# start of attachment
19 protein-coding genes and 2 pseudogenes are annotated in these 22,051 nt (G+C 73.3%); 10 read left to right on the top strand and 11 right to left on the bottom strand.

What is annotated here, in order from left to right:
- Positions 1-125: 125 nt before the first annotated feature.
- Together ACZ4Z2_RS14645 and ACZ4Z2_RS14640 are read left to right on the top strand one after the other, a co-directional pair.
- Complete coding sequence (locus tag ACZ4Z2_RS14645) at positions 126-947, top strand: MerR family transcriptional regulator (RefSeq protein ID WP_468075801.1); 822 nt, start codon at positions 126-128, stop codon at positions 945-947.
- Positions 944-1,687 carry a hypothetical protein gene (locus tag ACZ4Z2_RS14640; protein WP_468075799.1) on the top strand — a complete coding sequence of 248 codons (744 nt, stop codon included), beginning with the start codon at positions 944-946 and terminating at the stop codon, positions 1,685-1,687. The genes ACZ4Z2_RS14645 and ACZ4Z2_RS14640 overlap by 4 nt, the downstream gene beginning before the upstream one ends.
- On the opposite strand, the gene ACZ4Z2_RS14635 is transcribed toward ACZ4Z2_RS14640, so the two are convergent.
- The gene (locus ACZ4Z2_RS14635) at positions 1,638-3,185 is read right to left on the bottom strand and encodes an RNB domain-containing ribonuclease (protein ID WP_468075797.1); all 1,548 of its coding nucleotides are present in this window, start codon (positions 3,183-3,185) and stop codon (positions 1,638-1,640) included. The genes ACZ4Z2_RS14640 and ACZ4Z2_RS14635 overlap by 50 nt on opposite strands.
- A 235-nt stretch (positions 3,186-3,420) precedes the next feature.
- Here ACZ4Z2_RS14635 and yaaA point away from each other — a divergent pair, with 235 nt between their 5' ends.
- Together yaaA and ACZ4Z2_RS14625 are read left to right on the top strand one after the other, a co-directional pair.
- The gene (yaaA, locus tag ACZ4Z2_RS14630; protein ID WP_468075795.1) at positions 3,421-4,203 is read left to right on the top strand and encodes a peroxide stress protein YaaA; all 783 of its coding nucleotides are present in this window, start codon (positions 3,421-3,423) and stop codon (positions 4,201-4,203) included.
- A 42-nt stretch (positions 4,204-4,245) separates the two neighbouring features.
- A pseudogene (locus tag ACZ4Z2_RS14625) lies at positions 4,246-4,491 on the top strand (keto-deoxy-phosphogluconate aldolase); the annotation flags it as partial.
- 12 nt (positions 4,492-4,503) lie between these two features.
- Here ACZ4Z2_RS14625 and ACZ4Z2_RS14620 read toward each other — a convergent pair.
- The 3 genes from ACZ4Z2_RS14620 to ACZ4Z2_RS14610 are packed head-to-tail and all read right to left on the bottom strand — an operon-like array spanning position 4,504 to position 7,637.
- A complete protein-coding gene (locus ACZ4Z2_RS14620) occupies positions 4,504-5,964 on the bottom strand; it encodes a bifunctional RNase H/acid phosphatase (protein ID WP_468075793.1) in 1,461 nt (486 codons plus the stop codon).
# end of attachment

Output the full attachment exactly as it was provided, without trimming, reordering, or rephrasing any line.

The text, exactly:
19 protein-coding genes and 2 pseudogenes are annotated in these 22,051 nt (G+C 73.3%); 10 read left to right on the top strand and 11 right to left on the bottom strand.

What is annotated here, in order from left to right:
- Positions 1-125: 125 nt before the first annotated feature.
- Together ACZ4Z2_RS14645 and ACZ4Z2_RS14640 are read left to right on the top strand one after the other, a co-directional pair.
- Complete coding sequence (locus tag ACZ4Z2_RS14645) at positions 126-947, top strand: MerR family transcriptional regulator (RefSeq protein ID WP_468075801.1); 822 nt, start codon at positions 126-128, stop codon at positions 945-947.
- Positions 944-1,687 carry a hypothetical protein gene (locus tag ACZ4Z2_RS14640; protein WP_468075799.1) on the top strand — a complete coding sequence of 248 codons (744 nt, stop codon included), beginning with the start codon at positions 944-946 and terminating at the stop codon, positions 1,685-1,687. The genes ACZ4Z2_RS14645 and ACZ4Z2_RS14640 overlap by 4 nt, the downstream gene beginning before the upstream one ends.
- On the opposite strand, the gene ACZ4Z2_RS14635 is transcribed toward ACZ4Z2_RS14640, so the two are convergent.
- The gene (locus ACZ4Z2_RS14635) at positions 1,638-3,185 is read right to left on the bottom strand and encodes an RNB domain-containing ribonuclease (protein ID WP_468075797.1); all 1,548 of its coding nucleotides are present in this window, start codon (positions 3,183-3,185) and stop codon (positions 1,638-1,640) included. The genes ACZ4Z2_RS14640 and ACZ4Z2_RS14635 overlap by 50 nt on opposite strands.
- A 235-nt stretch (positions 3,186-3,420) precedes the next feature.
- Here ACZ4Z2_RS14635 and yaaA point away from each other — a divergent pair, with 235 nt between their 5' ends.
- Together yaaA and ACZ4Z2_RS14625 are read left to right on the top strand one after the other, a co-directional pair.
- The gene (yaaA, locus tag ACZ4Z2_RS14630; protein ID WP_468075795.1) at positions 3,421-4,203 is read left to right on the top strand and encodes a peroxide stress protein YaaA; all 783 of its coding nucleotides are present in this window, start codon (positions 3,421-3,423) and stop codon (positions 4,201-4,203) included.
- A 42-nt stretch (positions 4,204-4,245) separates the two neighbouring features.
- A pseudogene (locus tag ACZ4Z2_RS14625) lies at positions 4,246-4,491 on the top strand (keto-deoxy-phosphogluconate aldolase); the annotation flags it as partial.
- 12 nt (positions 4,492-4,503) lie between these two features.
- Here ACZ4Z2_RS14625 and ACZ4Z2_RS14620 read toward each other — a convergent pair.
- The 3 genes from ACZ4Z2_RS14620 to ACZ4Z2_RS14610 are packed head-to-tail and all read right to left on the bottom strand — an operon-like array spanning position 4,504 to position 7,637.
- A complete protein-coding gene (locus ACZ4Z2_RS14620) occupies positions 4,504-5,964 on the bottom strand; it encodes a bifunctional RNase H/acid phosphatase (protein ID WP_468075793.1) in 1,461 nt (486 codons plus the stop codon).